My Grandma has had a profound influence on the family. Each one of us remember her in our own very special way. Each one of us have had life changing experiences with her over time. She was a very strong and mostly stubborn woman. Her likes are dislikes were known atleast a couple of miles around the town :) She rarely ventured out of our house, except to collect her pension and do the prescribed rounds of the temples. When she came back once from her trip to the pension office, she told me how she would wait for someone tall and wide to cross the street before her, and the moment she found someone fitting this description, she would quickly cling on to the stranger and ask for help in crossing the street. Sometimes she would have to wait for as much as 30 minutes before she could find someone who would help her cross the streets.
Indian streets are a desolate story. I am happy that lord Hanuman always protected here from traffic accidents.
For as long as I remember, I have stopped whatever I drive for the old and the very young. My grandma lives in all.
I have looked at myself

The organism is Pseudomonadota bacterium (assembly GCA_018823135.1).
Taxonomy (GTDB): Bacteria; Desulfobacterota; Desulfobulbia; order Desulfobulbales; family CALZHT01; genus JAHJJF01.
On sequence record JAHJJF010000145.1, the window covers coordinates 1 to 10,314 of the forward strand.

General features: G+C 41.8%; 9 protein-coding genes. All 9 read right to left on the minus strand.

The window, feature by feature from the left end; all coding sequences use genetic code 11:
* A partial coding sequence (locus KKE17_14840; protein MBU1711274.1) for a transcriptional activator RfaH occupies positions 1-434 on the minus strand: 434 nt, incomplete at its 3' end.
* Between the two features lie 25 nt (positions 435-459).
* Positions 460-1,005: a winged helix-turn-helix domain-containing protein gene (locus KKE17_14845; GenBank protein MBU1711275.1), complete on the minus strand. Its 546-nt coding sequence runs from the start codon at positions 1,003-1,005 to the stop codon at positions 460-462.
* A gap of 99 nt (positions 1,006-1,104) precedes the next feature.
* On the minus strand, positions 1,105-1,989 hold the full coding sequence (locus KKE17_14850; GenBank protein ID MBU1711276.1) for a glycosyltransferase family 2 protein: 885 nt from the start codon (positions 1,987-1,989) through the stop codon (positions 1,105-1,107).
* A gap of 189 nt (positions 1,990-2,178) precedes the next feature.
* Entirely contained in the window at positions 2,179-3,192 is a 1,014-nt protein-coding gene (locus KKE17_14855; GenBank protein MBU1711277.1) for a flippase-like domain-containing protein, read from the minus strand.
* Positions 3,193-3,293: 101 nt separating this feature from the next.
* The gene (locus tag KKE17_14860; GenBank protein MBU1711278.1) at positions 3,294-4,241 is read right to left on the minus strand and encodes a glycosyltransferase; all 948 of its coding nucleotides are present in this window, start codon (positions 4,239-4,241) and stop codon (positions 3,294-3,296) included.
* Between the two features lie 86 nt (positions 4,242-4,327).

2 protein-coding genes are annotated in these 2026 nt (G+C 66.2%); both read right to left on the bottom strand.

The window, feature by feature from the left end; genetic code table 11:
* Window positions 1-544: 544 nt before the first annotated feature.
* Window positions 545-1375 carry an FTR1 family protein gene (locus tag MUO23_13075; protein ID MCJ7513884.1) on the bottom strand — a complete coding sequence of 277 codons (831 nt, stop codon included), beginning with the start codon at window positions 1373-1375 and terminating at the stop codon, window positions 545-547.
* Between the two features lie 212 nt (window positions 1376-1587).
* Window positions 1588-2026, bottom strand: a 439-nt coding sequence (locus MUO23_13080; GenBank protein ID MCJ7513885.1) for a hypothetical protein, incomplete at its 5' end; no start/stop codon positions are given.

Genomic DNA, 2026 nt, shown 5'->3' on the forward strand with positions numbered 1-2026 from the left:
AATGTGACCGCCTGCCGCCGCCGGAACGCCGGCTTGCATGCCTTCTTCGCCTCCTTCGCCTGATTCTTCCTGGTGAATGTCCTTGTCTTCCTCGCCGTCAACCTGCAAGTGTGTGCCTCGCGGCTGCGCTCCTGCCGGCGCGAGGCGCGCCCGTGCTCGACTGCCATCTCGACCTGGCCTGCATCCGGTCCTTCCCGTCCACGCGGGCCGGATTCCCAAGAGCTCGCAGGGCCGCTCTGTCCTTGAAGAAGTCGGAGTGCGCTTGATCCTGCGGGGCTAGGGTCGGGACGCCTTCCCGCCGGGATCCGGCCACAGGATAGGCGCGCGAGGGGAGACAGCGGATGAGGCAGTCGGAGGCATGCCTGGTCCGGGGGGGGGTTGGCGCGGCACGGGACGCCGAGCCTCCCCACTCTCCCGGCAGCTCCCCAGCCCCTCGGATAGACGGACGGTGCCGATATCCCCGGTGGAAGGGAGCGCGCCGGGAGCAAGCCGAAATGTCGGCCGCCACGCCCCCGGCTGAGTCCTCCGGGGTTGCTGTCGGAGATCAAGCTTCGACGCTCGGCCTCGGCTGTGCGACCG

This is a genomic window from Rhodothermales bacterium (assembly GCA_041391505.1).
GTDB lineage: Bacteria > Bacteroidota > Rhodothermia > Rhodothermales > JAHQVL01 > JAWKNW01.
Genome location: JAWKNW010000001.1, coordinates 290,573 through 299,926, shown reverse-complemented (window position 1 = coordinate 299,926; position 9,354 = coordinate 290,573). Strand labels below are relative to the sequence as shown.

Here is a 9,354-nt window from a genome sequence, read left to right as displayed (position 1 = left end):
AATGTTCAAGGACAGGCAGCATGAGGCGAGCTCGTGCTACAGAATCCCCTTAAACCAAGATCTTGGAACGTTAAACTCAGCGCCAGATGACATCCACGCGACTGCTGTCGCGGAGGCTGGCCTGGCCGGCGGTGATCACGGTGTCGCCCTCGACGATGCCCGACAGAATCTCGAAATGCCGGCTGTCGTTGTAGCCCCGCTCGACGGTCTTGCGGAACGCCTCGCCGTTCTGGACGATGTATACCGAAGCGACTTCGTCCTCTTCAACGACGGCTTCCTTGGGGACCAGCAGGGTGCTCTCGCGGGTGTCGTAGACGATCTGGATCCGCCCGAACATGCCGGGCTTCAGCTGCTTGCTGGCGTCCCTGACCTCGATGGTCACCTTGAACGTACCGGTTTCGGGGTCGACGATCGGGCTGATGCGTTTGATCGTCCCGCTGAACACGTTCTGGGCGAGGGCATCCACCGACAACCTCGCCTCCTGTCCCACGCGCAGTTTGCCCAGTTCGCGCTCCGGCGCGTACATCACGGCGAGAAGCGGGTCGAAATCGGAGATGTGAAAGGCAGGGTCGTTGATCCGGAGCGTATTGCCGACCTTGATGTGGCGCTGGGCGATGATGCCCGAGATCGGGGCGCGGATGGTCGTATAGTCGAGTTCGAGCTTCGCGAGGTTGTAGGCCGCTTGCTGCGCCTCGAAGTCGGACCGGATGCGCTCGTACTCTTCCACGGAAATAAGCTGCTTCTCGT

From the edges of reason
That both my sanity and insanity
Springs forth like seasons
Out of my distances from you.
I have allowed the outer rims
Of my diffused sanity
To fritter away into crumbs
Of misplaced memories
From my time with you.
I have often found myself being unreasonable
When I am away from you.
And generally insane
When it was time for her to go, it was also time for me to
let go. Once an irritant is washed out, they say you can start seeing better
immediately. All that stupid tears and all that rubbing of the soul, until your
eyelids would cry out, no more, no more. And then, just like that, one fine
day, I wake up, and she was gone. As
the train chugged out
The tracks cried out in senseless
creaks of half despair